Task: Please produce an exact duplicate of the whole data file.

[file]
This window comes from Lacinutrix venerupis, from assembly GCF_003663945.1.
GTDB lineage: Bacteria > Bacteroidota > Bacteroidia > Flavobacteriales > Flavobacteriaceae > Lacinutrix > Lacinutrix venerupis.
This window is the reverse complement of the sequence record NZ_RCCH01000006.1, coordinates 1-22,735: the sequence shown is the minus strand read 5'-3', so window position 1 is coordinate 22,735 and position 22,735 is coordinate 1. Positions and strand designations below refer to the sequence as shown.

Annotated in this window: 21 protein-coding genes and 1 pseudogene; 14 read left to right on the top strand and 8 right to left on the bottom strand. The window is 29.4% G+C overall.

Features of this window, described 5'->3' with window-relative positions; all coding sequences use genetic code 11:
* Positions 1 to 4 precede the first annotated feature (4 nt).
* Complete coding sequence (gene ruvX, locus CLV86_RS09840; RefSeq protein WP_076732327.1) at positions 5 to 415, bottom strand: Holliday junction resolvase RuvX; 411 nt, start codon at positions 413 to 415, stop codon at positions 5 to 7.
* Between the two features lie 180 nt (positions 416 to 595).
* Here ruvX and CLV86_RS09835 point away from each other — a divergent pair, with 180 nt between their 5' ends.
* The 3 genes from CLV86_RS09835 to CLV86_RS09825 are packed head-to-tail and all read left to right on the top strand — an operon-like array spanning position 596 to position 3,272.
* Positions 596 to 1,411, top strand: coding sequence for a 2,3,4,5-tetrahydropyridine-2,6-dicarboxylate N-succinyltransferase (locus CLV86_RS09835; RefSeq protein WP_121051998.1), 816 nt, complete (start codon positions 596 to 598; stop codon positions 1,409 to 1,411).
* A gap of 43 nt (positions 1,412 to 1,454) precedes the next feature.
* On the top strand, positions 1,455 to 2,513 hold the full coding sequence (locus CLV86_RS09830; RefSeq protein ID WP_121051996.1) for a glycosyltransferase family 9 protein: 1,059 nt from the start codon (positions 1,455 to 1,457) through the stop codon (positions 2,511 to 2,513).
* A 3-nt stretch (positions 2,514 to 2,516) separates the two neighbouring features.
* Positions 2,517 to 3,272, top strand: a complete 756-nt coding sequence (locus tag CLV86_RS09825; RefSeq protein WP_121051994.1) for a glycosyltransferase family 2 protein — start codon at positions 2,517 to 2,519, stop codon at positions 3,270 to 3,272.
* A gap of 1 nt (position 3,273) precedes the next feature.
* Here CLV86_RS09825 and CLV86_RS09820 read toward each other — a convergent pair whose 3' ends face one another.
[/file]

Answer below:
This window comes from Lacinutrix venerupis, from assembly GCF_003663945.1.
GTDB lineage: Bacteria > Bacteroidota > Bacteroidia > Flavobacteriales > Flavobacteriaceae > Lacinutrix > Lacinutrix venerupis.
This window is the reverse complement of the sequence record NZ_RCCH01000006.1, coordinates 1-22,735: the sequence shown is the minus strand read 5'-3', so window position 1 is coordinate 22,735 and position 22,735 is coordinate 1. Positions and strand designations below refer to the sequence as shown.

Annotated in this window: 21 protein-coding genes and 1 pseudogene; 14 read left to right on the top strand and 8 right to left on the bottom strand. The window is 29.4% G+C overall.

Features of this window, described 5'->3' with window-relative positions; all coding sequences use genetic code 11:
* Positions 1 to 4 precede the first annotated feature (4 nt).
* Complete coding sequence (gene ruvX, locus CLV86_RS09840; RefSeq protein WP_076732327.1) at positions 5 to 415, bottom strand: Holliday junction resolvase RuvX; 411 nt, start codon at positions 413 to 415, stop codon at positions 5 to 7.
* Between the two features lie 180 nt (positions 416 to 595).
* Here ruvX and CLV86_RS09835 point away from each other — a divergent pair, with 180 nt between their 5' ends.
* The 3 genes from CLV86_RS09835 to CLV86_RS09825 are packed head-to-tail and all read left to right on the top strand — an operon-like array spanning position 596 to position 3,272.
* Positions 596 to 1,411, top strand: coding sequence for a 2,3,4,5-tetrahydropyridine-2,6-dicarboxylate N-succinyltransferase (locus CLV86_RS09835; RefSeq protein WP_121051998.1), 816 nt, complete (start codon positions 596 to 598; stop codon positions 1,409 to 1,411).
* A gap of 43 nt (positions 1,412 to 1,454) precedes the next feature.
* On the top strand, positions 1,455 to 2,513 hold the full coding sequence (locus CLV86_RS09830; RefSeq protein ID WP_121051996.1) for a glycosyltransferase family 9 protein: 1,059 nt from the start codon (positions 1,455 to 1,457) through the stop codon (positions 2,511 to 2,513).
* A 3-nt stretch (positions 2,514 to 2,516) separates the two neighbouring features.
* Positions 2,517 to 3,272, top strand: a complete 756-nt coding sequence (locus tag CLV86_RS09825; RefSeq protein WP_121051994.1) for a glycosyltransferase family 2 protein — start codon at positions 2,517 to 2,519, stop codon at positions 3,270 to 3,272.
* A gap of 1 nt (position 3,273) precedes the next feature.
* Here CLV86_RS09825 and CLV86_RS09820 read toward each other — a convergent pair whose 3' ends face one another.